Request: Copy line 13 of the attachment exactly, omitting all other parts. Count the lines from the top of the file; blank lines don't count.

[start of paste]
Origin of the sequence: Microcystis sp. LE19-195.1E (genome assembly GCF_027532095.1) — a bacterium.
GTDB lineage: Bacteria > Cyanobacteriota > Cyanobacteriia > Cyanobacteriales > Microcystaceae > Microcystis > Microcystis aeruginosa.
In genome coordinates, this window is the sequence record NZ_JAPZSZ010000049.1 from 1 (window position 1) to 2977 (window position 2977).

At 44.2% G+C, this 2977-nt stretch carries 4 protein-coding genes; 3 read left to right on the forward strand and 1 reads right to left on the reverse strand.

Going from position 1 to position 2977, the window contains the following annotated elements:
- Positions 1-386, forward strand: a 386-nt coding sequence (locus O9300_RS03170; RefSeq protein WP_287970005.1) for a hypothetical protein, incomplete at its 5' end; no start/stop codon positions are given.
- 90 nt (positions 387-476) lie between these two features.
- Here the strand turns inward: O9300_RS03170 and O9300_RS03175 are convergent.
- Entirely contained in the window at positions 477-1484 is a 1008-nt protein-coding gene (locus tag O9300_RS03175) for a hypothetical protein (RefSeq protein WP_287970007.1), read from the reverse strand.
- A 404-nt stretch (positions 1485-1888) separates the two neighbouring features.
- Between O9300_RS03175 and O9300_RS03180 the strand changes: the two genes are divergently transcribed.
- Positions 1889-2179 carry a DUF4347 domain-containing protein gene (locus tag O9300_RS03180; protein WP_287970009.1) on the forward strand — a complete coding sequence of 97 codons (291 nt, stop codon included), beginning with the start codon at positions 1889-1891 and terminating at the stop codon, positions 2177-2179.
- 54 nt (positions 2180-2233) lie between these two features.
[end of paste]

- 54 nt (positions 2180-2233) lie between these two features.